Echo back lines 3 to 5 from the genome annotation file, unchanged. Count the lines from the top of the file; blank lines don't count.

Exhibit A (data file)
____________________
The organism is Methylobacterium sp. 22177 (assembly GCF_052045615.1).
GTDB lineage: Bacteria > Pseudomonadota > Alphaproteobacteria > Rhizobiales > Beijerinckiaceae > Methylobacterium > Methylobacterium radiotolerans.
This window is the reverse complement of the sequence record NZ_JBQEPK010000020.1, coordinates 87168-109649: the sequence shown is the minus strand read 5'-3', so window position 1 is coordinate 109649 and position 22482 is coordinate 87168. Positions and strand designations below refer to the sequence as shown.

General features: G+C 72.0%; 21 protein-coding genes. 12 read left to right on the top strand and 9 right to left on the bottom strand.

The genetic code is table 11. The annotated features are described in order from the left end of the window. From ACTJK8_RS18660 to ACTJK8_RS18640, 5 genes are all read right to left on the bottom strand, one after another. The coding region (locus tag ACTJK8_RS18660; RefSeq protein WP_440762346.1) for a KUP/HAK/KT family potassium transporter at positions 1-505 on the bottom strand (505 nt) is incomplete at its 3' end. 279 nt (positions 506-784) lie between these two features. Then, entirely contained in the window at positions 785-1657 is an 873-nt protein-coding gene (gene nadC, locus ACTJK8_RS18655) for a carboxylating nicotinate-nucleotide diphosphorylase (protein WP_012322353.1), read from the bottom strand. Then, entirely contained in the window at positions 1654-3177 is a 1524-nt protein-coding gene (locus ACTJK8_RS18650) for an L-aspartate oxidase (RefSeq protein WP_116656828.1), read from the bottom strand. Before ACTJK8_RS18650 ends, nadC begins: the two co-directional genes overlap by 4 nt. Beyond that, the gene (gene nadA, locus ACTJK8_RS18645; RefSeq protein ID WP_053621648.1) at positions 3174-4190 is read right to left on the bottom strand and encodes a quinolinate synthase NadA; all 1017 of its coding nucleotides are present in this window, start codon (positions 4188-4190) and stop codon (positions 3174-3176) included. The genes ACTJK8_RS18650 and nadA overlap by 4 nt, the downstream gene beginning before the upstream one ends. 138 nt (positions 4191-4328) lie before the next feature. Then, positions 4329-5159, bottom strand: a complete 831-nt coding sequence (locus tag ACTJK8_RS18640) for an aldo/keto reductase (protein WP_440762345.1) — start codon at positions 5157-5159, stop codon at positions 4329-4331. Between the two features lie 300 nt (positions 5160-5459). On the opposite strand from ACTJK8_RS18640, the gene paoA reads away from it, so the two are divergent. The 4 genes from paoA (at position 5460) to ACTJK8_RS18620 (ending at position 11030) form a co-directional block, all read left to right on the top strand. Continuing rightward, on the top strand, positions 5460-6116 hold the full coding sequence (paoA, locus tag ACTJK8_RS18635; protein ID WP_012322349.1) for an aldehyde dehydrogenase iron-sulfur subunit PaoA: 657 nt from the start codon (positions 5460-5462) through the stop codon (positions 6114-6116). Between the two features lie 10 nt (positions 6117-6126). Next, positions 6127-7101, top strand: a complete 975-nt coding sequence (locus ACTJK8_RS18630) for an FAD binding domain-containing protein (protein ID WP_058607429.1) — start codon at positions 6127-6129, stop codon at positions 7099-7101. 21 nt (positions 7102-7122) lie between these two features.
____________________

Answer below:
This window is the reverse complement of the sequence record NZ_JBQEPK010000020.1, coordinates 87168-109649: the sequence shown is the minus strand read 5'-3', so window position 1 is coordinate 109649 and position 22482 is coordinate 87168. Positions and strand designations below refer to the sequence as shown.

General features: G+C 72.0%; 21 protein-coding genes. 12 read left to right on the top strand and 9 right to left on the bottom strand.

The genetic code is table 11. The annotated features are described in order from the left end of the window. From ACTJK8_RS18660 to ACTJK8_RS18640, 5 genes are all read right to left on the bottom strand, one after another. The coding region (locus tag ACTJK8_RS18660; RefSeq protein WP_440762346.1) for a KUP/HAK/KT family potassium transporter at positions 1-505 on the bottom strand (505 nt) is incomplete at its 3' end. 279 nt (positions 506-784) lie between these two features. Then, entirely contained in the window at positions 785-1657 is an 873-nt protein-coding gene (gene nadC, locus ACTJK8_RS18655) for a carboxylating nicotinate-nucleotide diphosphorylase (protein WP_012322353.1), read from the bottom strand. Then, entirely contained in the window at positions 1654-3177 is a 1524-nt protein-coding gene (locus ACTJK8_RS18650) for an L-aspartate oxidase (RefSeq protein WP_116656828.1), read from the bottom strand. Before ACTJK8_RS18650 ends, nadC begins: the two co-directional genes overlap by 4 nt. Beyond that, the gene (gene nadA, locus ACTJK8_RS18645; RefSeq protein ID WP_053621648.1) at positions 3174-4190 is read right to left on the bottom strand and encodes a quinolinate synthase NadA; all 1017 of its coding nucleotides are present in this window, start codon (positions 4188-4190) and stop codon (positions 3174-3176) included. The genes ACTJK8_RS18650 and nadA overlap by 4 nt, the downstream gene beginning before the upstream one ends. 138 nt (positions 4191-4328) lie before the next feature. Then, positions 4329-5159, bottom strand: a complete 831-nt coding sequence (locus tag ACTJK8_RS18640) for an aldo/keto reductase (protein WP_440762345.1) — start codon at positions 5157-5159, stop codon at positions 4329-4331. Between the two features lie 300 nt (positions 5160-5459). On the opposite strand from ACTJK8_RS18640, the gene paoA reads away from it, so the two are divergent. The 4 genes from paoA (at position 5460) to ACTJK8_RS18620 (ending at position 11030) form a co-directional block, all read left to right on the top strand. Continuing rightward, on the top strand, positions 5460-6116 hold the full coding sequence (paoA, locus tag ACTJK8_RS18635; protein ID WP_012322349.1) for an aldehyde dehydrogenase iron-sulfur subunit PaoA: 657 nt from the start codon (positions 5460-5462) through the stop codon (positions 6114-6116). Between the two features lie 10 nt (positions 6117-6126). Next, positions 6127-7101, top strand: a complete 975-nt coding sequence (locus ACTJK8_RS18630) for an FAD binding domain-containing protein (protein ID WP_058607429.1) — start codon at positions 6127-6129, stop codon at positions 7099-7101. 21 nt (positions 7102-7122) lie between these two features.